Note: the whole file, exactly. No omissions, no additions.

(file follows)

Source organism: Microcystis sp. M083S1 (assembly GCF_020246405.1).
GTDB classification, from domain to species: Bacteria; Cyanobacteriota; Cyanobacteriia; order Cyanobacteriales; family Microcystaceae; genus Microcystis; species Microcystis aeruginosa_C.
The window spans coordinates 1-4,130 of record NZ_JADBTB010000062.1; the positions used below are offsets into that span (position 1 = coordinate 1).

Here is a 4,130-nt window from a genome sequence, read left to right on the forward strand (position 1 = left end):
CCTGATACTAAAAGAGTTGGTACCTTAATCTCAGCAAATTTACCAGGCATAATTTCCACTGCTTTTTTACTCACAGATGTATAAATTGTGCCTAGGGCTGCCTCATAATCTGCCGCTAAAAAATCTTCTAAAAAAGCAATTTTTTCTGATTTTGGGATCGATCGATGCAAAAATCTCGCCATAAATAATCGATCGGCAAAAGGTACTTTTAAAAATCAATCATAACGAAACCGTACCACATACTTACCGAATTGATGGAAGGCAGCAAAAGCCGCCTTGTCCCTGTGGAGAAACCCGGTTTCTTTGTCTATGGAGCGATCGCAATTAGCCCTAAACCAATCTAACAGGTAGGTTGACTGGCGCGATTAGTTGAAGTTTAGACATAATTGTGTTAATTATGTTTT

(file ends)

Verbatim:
Source organism: Microcystis sp. M083S1 (assembly GCF_020246405.1).
GTDB classification, from domain to species: Bacteria; Cyanobacteriota; Cyanobacteriia; order Cyanobacteriales; family Microcystaceae; genus Microcystis; species Microcystis aeruginosa_C.
The window spans coordinates 1-4,130 of record NZ_JADBTB010000062.1; the positions used below are offsets into that span (position 1 = coordinate 1).

Here is a 4,130-nt window from a genome sequence, read left to right on the forward strand (position 1 = left end):
CCTGATACTAAAAGAGTTGGTACCTTAATCTCAGCAAATTTACCAGGCATAATTTCCACTGCTTTTTTACTCACAGATGTATAAATTGTGCCTAGGGCTGCCTCATAATCTGCCGCTAAAAAATCTTCTAAAAAAGCAATTTTTTCTGATTTTGGGATCGATCGATGCAAAAATCTCGCCATAAATAATCGATCGGCAAAAGGTACTTTTAAAAATCAATCATAACGAAACCGTACCACATACTTACCGAATTGATGGAAGGCAGCAAAAGCCGCCTTGTCCCTGTGGAGAAACCCGGTTTCTTTGTCTATGGAGCGATCGCAATTAGCCCTAAACCAATCTAACAGGTAGGTTGACTGGCGCGATTAGTTGAAGTTTAGACATAATTGTGTTAATTATGTTTT